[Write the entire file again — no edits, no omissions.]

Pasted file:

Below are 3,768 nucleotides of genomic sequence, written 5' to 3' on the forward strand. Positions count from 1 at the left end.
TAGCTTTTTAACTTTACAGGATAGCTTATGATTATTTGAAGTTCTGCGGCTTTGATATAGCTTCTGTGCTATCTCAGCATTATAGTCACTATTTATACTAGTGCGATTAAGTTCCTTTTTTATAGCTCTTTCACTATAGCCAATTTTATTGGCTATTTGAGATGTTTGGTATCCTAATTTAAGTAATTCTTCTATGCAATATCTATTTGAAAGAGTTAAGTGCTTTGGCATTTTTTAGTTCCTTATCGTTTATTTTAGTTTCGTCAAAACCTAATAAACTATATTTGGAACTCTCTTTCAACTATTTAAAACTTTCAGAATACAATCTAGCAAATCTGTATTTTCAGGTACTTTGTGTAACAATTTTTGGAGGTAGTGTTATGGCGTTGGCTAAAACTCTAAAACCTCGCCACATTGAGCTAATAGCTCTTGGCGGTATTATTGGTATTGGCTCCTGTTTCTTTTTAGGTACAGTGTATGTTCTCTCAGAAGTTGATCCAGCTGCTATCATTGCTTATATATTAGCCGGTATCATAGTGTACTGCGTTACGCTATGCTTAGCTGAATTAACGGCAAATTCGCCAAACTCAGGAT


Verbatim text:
Below are 3,768 nucleotides of genomic sequence, written 5' to 3' on the forward strand. Positions count from 1 at the left end.
TAGCTTTTTAACTTTACAGGATAGCTTATGATTATTTGAAGTTCTGCGGCTTTGATATAGCTTCTGTGCTATCTCAGCATTATAGTCACTATTTATACTAGTGCGATTAAGTTCCTTTTTTATAGCTCTTTCACTATAGCCAATTTTATTGGCTATTTGAGATGTTTGGTATCCTAATTTAAGTAATTCTTCTATGCAATATCTATTTGAAAGAGTTAAGTGCTTTGGCATTTTTTAGTTCCTTATCGTTTATTTTAGTTTCGTCAAAACCTAATAAACTATATTTGGAACTCTCTTTCAACTATTTAAAACTTTCAGAATACAATCTAGCAAATCTGTATTTTCAGGTACTTTGTGTAACAATTTTTGGAGGTAGTGTTATGGCGTTGGCTAAAACTCTAAAACCTCGCCACATTGAGCTAATAGCTCTTGGCGGTATTATTGGTATTGGCTCCTGTTTCTTTTTAGGTACAGTGTATGTTCTCTCAGAAGTTGATCCAGCTGCTATCATTGCTTATATATTAGCCGGTATCATAGTGTACTGCGTTACGCTATGCTTAGCTGAATTAACGGCAAATTCGCCAAACTCAGGAT